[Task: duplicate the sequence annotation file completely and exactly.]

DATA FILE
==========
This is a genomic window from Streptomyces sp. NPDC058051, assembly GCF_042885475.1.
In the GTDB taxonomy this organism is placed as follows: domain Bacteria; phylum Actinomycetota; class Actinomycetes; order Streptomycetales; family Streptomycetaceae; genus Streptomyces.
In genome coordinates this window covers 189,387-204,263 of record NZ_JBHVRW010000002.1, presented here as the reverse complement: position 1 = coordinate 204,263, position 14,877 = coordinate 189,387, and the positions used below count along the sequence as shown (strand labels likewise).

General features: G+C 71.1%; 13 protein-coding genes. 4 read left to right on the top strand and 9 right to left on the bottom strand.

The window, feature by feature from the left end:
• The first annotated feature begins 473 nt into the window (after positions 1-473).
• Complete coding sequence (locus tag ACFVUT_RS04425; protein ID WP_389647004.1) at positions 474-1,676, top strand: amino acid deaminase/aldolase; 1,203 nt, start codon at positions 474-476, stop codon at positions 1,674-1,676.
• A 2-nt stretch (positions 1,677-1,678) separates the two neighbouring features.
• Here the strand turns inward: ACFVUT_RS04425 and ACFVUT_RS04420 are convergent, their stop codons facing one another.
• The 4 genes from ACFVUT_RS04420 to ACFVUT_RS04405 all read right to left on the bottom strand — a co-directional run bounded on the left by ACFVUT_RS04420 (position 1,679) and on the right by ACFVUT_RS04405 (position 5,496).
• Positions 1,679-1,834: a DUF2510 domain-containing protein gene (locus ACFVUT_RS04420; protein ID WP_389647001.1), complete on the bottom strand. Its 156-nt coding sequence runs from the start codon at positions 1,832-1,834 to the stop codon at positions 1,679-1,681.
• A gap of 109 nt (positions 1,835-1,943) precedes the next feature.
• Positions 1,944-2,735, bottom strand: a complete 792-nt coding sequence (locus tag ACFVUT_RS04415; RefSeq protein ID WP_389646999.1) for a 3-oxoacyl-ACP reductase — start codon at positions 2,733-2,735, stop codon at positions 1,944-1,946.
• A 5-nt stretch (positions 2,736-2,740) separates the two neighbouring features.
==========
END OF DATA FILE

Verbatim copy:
This is a genomic window from Streptomyces sp. NPDC058051, assembly GCF_042885475.1.
In the GTDB taxonomy this organism is placed as follows: domain Bacteria; phylum Actinomycetota; class Actinomycetes; order Streptomycetales; family Streptomycetaceae; genus Streptomyces.
In genome coordinates this window covers 189,387-204,263 of record NZ_JBHVRW010000002.1, presented here as the reverse complement: position 1 = coordinate 204,263, position 14,877 = coordinate 189,387, and the positions used below count along the sequence as shown (strand labels likewise).

General features: G+C 71.1%; 13 protein-coding genes. 4 read left to right on the top strand and 9 right to left on the bottom strand.

The window, feature by feature from the left end:
• The first annotated feature begins 473 nt into the window (after positions 1-473).
• Complete coding sequence (locus tag ACFVUT_RS04425; protein ID WP_389647004.1) at positions 474-1,676, top strand: amino acid deaminase/aldolase; 1,203 nt, start codon at positions 474-476, stop codon at positions 1,674-1,676.
• A 2-nt stretch (positions 1,677-1,678) separates the two neighbouring features.
• Here the strand turns inward: ACFVUT_RS04425 and ACFVUT_RS04420 are convergent, their stop codons facing one another.
• The 4 genes from ACFVUT_RS04420 to ACFVUT_RS04405 all read right to left on the bottom strand — a co-directional run bounded on the left by ACFVUT_RS04420 (position 1,679) and on the right by ACFVUT_RS04405 (position 5,496).
• Positions 1,679-1,834: a DUF2510 domain-containing protein gene (locus ACFVUT_RS04420; protein ID WP_389647001.1), complete on the bottom strand. Its 156-nt coding sequence runs from the start codon at positions 1,832-1,834 to the stop codon at positions 1,679-1,681.
• A gap of 109 nt (positions 1,835-1,943) precedes the next feature.
• Positions 1,944-2,735, bottom strand: a complete 792-nt coding sequence (locus tag ACFVUT_RS04415; RefSeq protein ID WP_389646999.1) for a 3-oxoacyl-ACP reductase — start codon at positions 2,733-2,735, stop codon at positions 1,944-1,946.
• A 5-nt stretch (positions 2,736-2,740) separates the two neighbouring features.